United Airlines and its pilots' union reached tentative agreement on a revised new contract Tuesday, 11 days after a judge dismissed the previous deal as unfair to other unions.
The pilots' union leadership endorsed the agreement and sent it to about 6,400 United pilots for ratification. Balloting is scheduled to begin Thursday and go until Jan. 31.
Neither the company nor union would release details, but United said the savings were similar to those outlined in the previous deal, in which pilots had agreed to a 15% pay cut. The pilots planned to discuss the new contract today.
If approved, the latest agreement would help United in its push to rewrite all its labor contracts to save costs for the second time in its 25-month bankruptcy case. Elk Grove Village, Ill.-based UAL Corp., parent of United Airlines, said it needed to cut wages and benefits by $725 million annually -- on top of the $2.5 billion in annual reductions made in 2003 -- and eliminate defined-benefit pensions.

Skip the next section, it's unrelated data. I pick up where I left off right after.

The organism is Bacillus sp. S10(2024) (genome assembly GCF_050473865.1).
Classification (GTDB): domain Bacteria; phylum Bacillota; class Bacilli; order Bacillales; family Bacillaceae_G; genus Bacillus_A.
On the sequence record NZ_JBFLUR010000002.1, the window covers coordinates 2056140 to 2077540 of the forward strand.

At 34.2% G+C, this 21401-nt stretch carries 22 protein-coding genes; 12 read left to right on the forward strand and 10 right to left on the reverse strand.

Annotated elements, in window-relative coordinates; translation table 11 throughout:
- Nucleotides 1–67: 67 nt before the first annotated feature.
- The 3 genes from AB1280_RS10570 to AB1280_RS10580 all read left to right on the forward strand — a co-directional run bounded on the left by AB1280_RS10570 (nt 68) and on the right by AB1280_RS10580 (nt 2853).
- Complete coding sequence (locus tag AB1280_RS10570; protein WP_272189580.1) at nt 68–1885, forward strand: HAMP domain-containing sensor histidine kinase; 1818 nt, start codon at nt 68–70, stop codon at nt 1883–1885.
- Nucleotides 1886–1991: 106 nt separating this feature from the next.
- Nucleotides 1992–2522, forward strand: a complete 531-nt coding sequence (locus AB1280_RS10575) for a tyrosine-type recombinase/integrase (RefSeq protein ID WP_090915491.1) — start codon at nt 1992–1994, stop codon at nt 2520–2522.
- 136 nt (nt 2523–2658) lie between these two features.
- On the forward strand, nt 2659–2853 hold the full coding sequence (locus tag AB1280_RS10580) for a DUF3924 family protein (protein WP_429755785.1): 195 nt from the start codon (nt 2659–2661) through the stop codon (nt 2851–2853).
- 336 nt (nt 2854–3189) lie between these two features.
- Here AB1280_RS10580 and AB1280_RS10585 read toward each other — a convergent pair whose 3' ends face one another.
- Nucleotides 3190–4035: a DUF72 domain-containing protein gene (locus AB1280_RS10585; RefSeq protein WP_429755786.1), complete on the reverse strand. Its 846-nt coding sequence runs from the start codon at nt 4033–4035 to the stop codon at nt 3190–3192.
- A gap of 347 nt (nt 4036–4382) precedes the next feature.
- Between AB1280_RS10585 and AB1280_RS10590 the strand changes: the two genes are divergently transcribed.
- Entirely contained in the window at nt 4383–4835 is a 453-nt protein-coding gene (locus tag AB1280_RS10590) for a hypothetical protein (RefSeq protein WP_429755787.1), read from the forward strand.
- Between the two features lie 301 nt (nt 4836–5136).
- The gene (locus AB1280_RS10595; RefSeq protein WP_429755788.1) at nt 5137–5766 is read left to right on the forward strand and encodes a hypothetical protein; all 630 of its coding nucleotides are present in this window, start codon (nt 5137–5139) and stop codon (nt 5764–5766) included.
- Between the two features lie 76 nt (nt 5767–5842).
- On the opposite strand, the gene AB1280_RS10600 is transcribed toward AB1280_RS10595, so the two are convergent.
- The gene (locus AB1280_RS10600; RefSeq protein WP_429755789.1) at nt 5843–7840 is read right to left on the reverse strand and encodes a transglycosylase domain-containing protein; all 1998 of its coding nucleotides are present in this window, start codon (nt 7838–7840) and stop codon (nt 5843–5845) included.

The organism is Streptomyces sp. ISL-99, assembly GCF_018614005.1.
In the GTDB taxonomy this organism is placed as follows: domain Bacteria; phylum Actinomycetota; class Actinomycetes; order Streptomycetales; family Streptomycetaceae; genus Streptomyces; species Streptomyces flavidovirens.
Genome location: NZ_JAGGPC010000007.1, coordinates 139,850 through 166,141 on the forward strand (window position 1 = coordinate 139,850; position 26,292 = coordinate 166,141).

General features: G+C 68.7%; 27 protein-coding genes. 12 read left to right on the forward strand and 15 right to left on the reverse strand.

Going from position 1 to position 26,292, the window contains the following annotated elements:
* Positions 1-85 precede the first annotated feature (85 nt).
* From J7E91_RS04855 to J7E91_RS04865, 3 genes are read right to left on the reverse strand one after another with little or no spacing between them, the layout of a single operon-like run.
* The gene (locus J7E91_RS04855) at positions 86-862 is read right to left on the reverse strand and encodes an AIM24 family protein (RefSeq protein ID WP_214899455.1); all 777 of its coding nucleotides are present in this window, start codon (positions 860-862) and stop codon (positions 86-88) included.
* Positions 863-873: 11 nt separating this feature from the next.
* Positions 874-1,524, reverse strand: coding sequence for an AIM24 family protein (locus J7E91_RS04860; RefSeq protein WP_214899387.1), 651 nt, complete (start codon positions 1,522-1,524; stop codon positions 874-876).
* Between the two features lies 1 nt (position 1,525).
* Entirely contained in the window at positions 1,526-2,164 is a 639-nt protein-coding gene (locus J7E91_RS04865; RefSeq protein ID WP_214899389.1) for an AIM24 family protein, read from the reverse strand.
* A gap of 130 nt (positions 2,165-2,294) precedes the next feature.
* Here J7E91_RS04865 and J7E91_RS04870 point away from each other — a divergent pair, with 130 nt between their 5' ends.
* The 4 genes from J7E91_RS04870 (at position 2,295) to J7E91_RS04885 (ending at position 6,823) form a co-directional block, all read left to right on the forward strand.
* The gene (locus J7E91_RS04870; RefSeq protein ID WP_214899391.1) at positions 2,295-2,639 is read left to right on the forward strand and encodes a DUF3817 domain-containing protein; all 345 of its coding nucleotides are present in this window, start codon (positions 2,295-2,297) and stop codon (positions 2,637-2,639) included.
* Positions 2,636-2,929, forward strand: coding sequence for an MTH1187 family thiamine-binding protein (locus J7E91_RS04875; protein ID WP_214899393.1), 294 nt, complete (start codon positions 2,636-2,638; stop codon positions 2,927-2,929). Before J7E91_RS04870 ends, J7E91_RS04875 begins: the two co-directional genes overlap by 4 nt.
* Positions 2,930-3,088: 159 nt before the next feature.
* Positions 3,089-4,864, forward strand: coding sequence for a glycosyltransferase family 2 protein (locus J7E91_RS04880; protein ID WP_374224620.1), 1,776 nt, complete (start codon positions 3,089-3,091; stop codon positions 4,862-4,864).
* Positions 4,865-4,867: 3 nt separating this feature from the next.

The previous contract would have provided United with $180 million in annual savings and paved the way for it to terminate the traditional pensions. Pilots agreed not to fight the pension move in exchange for other financial considerations.
But the flight attendants' and machinists' unions, joined by the government's pension agency and a committee of United's unsecured creditors, successfully opposed that deal. Bankruptcy Court Judge Eugene Wedoff ruled in their favor Jan. 7, saying it unfairly forced the other unions to join the pilots in letting United end their pension plans.
United said Tuesday that the new pact would provide the permanent labor cost savings it needed to complete its restructuring.
The leaders of the United branch of the Air Line Pilots Assn. said they opted to accept the revised agreement rather than mount a Bankruptcy Court challenge.